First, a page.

Eric Pequeno blijft zijn verslagen van de HTC Atlantic Kite Challenge consequent online zetten zodat wij het HTC Team nauwlettend kunnen volgen. Deze update is van 5 december, toen de Challenge ongeveer halverwege was. Houd voor alle verslagen de website van Enable Passion in de gaten.

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The team continued throughout the night, with close watch on the storms around. We were gaining very close to the halfway point of our goal, 6000 km’s. Ike was up after Filippo and again had complete trust in Captain Erik’s assessment of the weather system. Ike loves the night sessions as they really push you to your max to show you what you are capable of. He says “Every time I get in the dinghy at night I think, what am I doing going out in this. But when you see the other rider coming in from their two hours, you say to your self I can do this too, and once you’re out its all fun again, Woohoo! Tonight the lightning was just an added bonus to the experience”.

Max was up next and was not quite as lucky at having the weather stay at a distance. A big black squall came in, that was so dark in the sky it was visible as it approached in the middle of the night. To make matter worse the batteries in the light in the kite were beginning to fade, causing much less visibility, and there was no telling how much longer the light would last at all. Erik came up on deck to assess the situation and gave the OK to continue, as the storm appeared to hopefully only be rain.

As the squall hit, the wind picked up an additional 10kts, and began to pour rain all over Max and the sailors. Considering the rider change procedures add additional risk, Max offered to ride out the storm as it didn’t feel right to him to send Camilla out in the middle of it, however she wanted out and so they did the switch, mid squall, pouring rain, in 20+ kts.  By the time Camilla had the kite, the light in the kite had gone completely out, causing her to have to ride the last hour of the night without any light whatsoever before the sunrise. How beautiful the sun was seeing it at first light as the squall faded out. “ I felt like my shoulders dropped 5cm” she said.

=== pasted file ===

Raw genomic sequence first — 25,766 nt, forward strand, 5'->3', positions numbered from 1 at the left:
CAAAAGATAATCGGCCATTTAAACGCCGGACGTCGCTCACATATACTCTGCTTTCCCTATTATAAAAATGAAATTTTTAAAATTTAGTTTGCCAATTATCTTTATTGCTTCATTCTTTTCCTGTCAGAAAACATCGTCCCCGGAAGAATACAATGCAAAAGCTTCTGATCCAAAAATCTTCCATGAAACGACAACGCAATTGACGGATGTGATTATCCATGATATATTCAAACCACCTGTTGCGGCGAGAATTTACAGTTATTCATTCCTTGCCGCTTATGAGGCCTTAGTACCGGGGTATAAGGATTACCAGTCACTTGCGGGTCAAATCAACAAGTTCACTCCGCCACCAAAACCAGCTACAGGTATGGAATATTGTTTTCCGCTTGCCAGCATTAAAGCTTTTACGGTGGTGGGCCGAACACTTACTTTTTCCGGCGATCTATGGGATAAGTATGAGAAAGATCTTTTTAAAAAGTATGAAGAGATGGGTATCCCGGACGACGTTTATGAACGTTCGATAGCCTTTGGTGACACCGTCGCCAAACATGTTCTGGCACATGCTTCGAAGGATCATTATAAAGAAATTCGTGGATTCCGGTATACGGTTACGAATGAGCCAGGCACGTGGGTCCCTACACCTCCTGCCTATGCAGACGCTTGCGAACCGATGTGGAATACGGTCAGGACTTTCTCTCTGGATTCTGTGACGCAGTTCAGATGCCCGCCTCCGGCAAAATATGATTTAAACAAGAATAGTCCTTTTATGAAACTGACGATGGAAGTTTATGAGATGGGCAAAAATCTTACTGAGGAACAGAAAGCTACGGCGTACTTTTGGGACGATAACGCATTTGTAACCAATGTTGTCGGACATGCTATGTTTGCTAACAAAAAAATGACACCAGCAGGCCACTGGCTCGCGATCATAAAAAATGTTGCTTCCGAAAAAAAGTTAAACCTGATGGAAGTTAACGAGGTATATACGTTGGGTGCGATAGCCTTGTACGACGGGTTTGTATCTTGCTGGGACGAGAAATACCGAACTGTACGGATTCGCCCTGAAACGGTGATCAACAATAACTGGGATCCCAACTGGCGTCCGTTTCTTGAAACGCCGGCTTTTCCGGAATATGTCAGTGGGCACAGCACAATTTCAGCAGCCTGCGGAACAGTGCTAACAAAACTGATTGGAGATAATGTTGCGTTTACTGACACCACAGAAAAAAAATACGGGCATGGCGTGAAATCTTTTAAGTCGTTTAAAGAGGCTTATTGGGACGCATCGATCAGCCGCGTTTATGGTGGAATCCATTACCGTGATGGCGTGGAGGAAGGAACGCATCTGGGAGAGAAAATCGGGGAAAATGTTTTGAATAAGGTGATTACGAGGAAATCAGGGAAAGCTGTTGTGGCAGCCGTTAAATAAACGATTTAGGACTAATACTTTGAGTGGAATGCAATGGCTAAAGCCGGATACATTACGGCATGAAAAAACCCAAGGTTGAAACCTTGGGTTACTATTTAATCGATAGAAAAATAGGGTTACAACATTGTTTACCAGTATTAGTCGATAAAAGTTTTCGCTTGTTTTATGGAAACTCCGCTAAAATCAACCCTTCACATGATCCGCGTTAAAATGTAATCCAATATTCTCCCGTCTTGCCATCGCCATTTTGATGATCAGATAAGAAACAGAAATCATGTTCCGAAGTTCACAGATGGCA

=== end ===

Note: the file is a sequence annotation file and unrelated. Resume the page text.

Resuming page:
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Up next, Dennis had a great session with perfect 19 kt wind to start the day. The skies continued to clear, as Dennis was again rewarded by mother nature. Must be good karma for putting so much love and attention into the meals for everyone on board. On my very first tack, as I took the exchange from Dennis, and began to kite away from the yacht, I saw something big and grey swimming below me. Having plenty of power in the kite, I had no fear of getting right on top of it to see what it is. The sun was now shining, and all of the sudden I saw the wings of the 2m wide Manta Ray swoop up. I shot just downwind of it, looking back to see its big scoop coming to the surface of the water. So amazing to have all this open water, and yet get to see so much amazing wildlife.

Filippo followed with another great session, and dedicated every bit of it to Sander Meijers for his birthday. The day stayed clear from there until evening when once again it was near time for Max and Camilla to make their switch and some more lightning approached. We also needed to do a kite change to get some fresh lights up, as the 14m Rally had been in the air non stop for well over 24 hours now, and all of the batteries were exhausted. We intended to launch Camilla separately, before landing Max so the two of them could have some time to play on the water together. Captain Erik who seems to have an endless skill set, began stitching in custom holders into the leading edge of the kite so the lights will stay in place secured much easier.